Book List – May 2011

You know the drill by now:

Ship of Fools, by Richard Paul Russo, © 2001. Finished May 22.

A massive space ship, in operation so long that nobody on board knows for sure what its original mission was or where it came from, has gone fourteen years since its last landfall, until it suddenly receives a beacon from an unknown planet. The discovery of the signal, and whatever lies on the planet that sent it, threatens to decide the outcome of the brewing power struggle on the ship. But none of the factions are prepared for what awaits them. (There, I described the book in a much less spoilery fashion than the dust jacket.) If only there had been a way in the story to reveal just what the heck the antagonists’ motivations were, because seriously, who does that?

Faust Eric, by Terry Pratchett, © 1990. Finished May 29.

A lot shorter than all the previous Discworld novels, enough so that I’d be tempted to wish it were longer, if not for taking to heart the novel’s lesson of how careful one should be when doing something like that. Especially when you try to summon a demon to grant your wish and wind up with a wizard who’s a lot better at running away than at actual magic. Since finishing the book I’ve hardly made any summoning circles at all, just to be safe.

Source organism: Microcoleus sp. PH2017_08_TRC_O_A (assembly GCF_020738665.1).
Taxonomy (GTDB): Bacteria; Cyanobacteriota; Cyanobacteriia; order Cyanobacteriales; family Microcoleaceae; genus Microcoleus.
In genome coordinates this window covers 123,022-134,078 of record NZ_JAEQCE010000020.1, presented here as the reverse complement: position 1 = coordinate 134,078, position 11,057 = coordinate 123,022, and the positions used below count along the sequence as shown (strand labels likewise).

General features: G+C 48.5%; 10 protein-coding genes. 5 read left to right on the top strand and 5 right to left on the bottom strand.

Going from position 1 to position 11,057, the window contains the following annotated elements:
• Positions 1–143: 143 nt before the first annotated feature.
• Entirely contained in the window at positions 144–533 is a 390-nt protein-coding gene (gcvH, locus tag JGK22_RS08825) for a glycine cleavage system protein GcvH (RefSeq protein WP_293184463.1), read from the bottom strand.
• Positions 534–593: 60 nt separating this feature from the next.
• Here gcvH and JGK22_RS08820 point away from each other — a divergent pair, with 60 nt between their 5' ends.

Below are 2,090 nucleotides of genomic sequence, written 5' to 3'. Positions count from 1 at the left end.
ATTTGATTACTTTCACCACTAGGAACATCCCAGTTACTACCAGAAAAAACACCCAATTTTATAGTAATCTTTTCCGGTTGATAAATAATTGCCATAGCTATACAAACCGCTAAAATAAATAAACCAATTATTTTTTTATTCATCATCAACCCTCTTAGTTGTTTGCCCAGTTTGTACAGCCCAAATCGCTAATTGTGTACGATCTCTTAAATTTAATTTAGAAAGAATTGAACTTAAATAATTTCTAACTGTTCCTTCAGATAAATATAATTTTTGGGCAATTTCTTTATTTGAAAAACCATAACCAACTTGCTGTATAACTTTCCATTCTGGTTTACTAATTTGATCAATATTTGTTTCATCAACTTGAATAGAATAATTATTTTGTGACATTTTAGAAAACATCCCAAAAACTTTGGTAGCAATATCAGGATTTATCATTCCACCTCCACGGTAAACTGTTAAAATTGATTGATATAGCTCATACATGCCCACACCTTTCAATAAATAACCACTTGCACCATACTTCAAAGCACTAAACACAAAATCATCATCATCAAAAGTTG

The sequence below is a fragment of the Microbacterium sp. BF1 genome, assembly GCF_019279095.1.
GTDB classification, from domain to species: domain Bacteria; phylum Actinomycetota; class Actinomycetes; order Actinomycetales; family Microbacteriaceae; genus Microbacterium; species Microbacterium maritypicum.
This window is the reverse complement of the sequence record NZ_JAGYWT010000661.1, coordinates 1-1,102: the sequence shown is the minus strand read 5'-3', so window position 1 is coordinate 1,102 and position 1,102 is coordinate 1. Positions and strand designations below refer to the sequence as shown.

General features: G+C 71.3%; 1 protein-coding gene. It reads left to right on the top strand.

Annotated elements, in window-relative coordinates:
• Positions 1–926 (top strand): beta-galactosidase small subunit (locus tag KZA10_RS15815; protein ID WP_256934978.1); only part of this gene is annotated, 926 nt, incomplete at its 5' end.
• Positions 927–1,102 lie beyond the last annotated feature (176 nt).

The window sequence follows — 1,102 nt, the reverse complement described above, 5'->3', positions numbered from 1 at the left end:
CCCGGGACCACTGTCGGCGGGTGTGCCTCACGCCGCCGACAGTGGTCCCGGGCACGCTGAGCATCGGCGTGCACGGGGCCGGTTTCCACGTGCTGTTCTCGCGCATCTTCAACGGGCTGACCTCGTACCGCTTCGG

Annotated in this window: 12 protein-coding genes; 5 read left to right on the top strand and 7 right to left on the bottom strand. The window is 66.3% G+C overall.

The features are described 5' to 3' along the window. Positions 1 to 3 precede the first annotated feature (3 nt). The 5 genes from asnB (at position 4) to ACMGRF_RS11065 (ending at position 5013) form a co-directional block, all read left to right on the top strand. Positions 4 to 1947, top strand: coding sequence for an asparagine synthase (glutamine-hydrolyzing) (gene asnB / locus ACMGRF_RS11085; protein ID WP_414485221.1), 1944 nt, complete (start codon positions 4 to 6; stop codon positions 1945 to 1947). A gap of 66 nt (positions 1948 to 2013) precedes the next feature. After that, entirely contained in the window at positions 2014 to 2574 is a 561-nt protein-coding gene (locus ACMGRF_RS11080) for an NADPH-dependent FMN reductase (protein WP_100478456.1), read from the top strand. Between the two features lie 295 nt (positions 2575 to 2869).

2 Responses

  1. Ship of Fools sounds interesting, but I don’t understand your last sentence. Is the book good?

  2. Yes, I do recommend the book.

    The story is told in first person, so naturally you’re limited to seeing what the main character sees, and since his interactions with the story’s main antagonists are limited, you’ll be left wondering about what they’re actually up to just as much as he. (Mind you, it would have hurt the story had the author contrived a scene to provide this information, so I’m not really complaining about the situation.)

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